“Today’s historic landmark decision by the Court ends decades of ugly behavior by employers who never valued a good employee and fired them because of who they are,” said Joe Huang-Racalto, NMAC’s Director of Government Relations and Public Policy.
By amending the Civil Rights Act of 1964, the Court ruled that Aimee Stephens, a transgender worker for a funeral home in Michigan, and Gerald Bostock, a gay employee for Clayton County in Georgia, were covered under sex discrimination as outlined in the Civil Rights Act of 64.
“Yesterday, millions of LGBT Americans went to bed fearing the loss of their jobs because of their sexual orientation or gender identity,” said Huang-Racalto. As a result of today’s decision, those same Americans will go to bed tonight knowing that they no longer have to be fearful of losing their jobs. In the absence of a functioning Senate, we are sadly becoming more dependent on a conservative court for full civil rights. And, while today is an historic day for LGBT Americans, we know that this journey won’t be completed until the full spectrum of rights are afforded to LGBT individuals. We will continue to fight against this administration’s unrelenting attacks against transgender Americans, especially discriminatory health practices, and we will continue to fight against the ugly health crisis known as racism which continues to grip our nation.”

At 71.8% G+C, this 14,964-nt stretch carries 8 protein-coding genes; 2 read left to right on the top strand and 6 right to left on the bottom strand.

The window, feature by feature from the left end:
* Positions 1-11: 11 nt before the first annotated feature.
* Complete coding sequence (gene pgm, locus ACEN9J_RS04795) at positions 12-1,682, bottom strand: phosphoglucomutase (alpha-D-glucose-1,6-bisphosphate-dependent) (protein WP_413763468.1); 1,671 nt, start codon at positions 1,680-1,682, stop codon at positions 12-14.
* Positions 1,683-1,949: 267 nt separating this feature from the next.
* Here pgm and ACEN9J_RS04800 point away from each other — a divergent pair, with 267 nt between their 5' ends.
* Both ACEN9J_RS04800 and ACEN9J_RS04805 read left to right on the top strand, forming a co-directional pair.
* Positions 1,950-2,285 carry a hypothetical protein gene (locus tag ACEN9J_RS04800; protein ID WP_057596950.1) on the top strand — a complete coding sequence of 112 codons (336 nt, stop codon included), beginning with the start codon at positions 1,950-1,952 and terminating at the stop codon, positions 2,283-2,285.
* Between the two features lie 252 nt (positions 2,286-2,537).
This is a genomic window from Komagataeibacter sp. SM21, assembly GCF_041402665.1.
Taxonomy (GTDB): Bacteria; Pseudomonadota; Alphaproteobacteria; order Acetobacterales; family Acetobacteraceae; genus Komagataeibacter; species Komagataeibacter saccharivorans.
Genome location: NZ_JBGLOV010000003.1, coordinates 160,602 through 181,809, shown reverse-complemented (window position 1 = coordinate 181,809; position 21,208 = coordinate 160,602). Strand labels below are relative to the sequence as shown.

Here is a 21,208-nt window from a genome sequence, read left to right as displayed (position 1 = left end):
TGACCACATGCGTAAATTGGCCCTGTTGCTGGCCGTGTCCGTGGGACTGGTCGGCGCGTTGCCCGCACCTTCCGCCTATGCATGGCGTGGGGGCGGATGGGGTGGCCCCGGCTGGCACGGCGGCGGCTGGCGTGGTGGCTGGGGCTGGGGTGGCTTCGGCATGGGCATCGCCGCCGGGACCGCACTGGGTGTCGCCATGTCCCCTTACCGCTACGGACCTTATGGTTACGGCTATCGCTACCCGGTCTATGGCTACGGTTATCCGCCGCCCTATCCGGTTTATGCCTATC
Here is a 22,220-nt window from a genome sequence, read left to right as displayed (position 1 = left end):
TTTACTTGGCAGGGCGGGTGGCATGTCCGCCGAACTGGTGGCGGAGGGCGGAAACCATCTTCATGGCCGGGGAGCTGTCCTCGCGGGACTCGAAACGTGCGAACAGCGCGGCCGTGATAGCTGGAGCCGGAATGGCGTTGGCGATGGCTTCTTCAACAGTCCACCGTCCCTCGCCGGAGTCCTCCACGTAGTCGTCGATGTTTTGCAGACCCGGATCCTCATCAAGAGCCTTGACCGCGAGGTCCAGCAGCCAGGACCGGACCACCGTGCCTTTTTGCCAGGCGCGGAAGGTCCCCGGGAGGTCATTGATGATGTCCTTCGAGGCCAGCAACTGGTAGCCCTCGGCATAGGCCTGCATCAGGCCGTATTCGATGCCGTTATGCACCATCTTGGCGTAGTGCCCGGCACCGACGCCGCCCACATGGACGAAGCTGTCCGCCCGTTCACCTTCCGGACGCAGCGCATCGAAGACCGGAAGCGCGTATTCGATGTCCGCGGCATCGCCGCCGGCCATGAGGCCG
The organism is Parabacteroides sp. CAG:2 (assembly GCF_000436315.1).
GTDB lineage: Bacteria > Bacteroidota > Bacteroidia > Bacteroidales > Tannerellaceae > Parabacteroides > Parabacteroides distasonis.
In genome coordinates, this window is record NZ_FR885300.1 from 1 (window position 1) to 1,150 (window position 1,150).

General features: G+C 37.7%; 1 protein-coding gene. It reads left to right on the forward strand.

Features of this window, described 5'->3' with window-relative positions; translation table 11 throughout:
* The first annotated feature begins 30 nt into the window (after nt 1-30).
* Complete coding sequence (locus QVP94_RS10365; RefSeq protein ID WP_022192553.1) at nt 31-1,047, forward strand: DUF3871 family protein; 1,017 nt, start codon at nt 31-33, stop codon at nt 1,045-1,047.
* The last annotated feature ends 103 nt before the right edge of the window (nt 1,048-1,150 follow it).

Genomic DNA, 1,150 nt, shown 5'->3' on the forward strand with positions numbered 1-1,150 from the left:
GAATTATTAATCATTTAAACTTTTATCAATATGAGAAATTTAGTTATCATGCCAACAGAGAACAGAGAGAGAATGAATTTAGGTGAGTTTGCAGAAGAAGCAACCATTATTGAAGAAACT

NMAC honors the life of Aimee Stephens, who sadly passed away on May 12, 2020. While she was not alive to witness today’s landmark ruling, her courage and drive to improve the lives of transgender American’s will forever be memorialized.
NMAC leads with race to urgently fight for health equity and racial justice to end the HIV epidemic in America. Since 1987, NMAC has advanced our mission through a variety of programs and services, including: a public policy education program, national and regional training conferences, a treatment and research program, numerous electronic and print materials, and a website: www.nmac.org. NMAC also serves as an association of AIDS service organizations, providing valuable information to community-based organizations, hospitals, clinics, and other groups assisting individuals and families affected by the HIV epidemic.